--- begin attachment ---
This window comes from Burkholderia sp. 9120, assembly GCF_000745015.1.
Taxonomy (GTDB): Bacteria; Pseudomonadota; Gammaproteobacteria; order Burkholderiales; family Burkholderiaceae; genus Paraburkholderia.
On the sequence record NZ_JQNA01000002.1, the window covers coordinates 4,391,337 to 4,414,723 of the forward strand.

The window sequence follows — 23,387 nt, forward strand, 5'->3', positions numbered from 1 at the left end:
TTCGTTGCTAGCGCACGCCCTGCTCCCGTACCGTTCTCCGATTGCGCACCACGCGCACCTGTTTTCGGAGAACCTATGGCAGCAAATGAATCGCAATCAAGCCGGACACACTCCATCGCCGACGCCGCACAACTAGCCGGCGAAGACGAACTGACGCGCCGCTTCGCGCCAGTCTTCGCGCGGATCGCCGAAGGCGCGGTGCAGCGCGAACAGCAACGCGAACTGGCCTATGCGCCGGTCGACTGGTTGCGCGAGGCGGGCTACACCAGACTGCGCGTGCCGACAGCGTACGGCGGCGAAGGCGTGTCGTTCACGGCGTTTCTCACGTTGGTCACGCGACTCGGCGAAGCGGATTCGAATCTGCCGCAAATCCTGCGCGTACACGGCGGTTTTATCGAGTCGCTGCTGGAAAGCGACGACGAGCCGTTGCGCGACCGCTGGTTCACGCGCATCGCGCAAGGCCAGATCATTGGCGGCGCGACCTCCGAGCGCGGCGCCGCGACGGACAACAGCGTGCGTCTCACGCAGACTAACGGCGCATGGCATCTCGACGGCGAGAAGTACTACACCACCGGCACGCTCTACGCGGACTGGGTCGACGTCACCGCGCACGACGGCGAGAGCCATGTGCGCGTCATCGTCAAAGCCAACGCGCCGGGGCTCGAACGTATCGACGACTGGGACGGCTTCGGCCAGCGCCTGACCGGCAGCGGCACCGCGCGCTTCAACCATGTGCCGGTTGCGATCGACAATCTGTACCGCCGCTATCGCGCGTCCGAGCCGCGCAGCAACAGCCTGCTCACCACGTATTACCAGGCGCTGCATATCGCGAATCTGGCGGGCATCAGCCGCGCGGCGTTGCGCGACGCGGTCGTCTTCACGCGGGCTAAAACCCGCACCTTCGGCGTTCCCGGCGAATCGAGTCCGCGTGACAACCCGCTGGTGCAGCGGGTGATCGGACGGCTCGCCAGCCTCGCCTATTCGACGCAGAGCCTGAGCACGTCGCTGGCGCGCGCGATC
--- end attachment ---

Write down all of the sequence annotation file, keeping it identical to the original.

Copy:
This window comes from Burkholderia sp. 9120, assembly GCF_000745015.1.
Taxonomy (GTDB): Bacteria; Pseudomonadota; Gammaproteobacteria; order Burkholderiales; family Burkholderiaceae; genus Paraburkholderia.
On the sequence record NZ_JQNA01000002.1, the window covers coordinates 4,391,337 to 4,414,723 of the forward strand.

The window sequence follows — 23,387 nt, forward strand, 5'->3', positions numbered from 1 at the left end:
TTCGTTGCTAGCGCACGCCCTGCTCCCGTACCGTTCTCCGATTGCGCACCACGCGCACCTGTTTTCGGAGAACCTATGGCAGCAAATGAATCGCAATCAAGCCGGACACACTCCATCGCCGACGCCGCACAACTAGCCGGCGAAGACGAACTGACGCGCCGCTTCGCGCCAGTCTTCGCGCGGATCGCCGAAGGCGCGGTGCAGCGCGAACAGCAACGCGAACTGGCCTATGCGCCGGTCGACTGGTTGCGCGAGGCGGGCTACACCAGACTGCGCGTGCCGACAGCGTACGGCGGCGAAGGCGTGTCGTTCACGGCGTTTCTCACGTTGGTCACGCGACTCGGCGAAGCGGATTCGAATCTGCCGCAAATCCTGCGCGTACACGGCGGTTTTATCGAGTCGCTGCTGGAAAGCGACGACGAGCCGTTGCGCGACCGCTGGTTCACGCGCATCGCGCAAGGCCAGATCATTGGCGGCGCGACCTCCGAGCGCGGCGCCGCGACGGACAACAGCGTGCGTCTCACGCAGACTAACGGCGCATGGCATCTCGACGGCGAGAAGTACTACACCACCGGCACGCTCTACGCGGACTGGGTCGACGTCACCGCGCACGACGGCGAGAGCCATGTGCGCGTCATCGTCAAAGCCAACGCGCCGGGGCTCGAACGTATCGACGACTGGGACGGCTTCGGCCAGCGCCTGACCGGCAGCGGCACCGCGCGCTTCAACCATGTGCCGGTTGCGATCGACAATCTGTACCGCCGCTATCGCGCGTCCGAGCCGCGCAGCAACAGCCTGCTCACCACGTATTACCAGGCGCTGCATATCGCGAATCTGGCGGGCATCAGCCGCGCGGCGTTGCGCGACGCGGTCGTCTTCACGCGGGCTAAAACCCGCACCTTCGGCGTTCCCGGCGAATCGAGTCCGCGTGACAACCCGCTGGTGCAGCGGGTGATCGGACGGCTCGCCAGCCTCGCCTATTCGACGCAGAGCCTGAGCACGTCGCTGGCGCGCGCGATC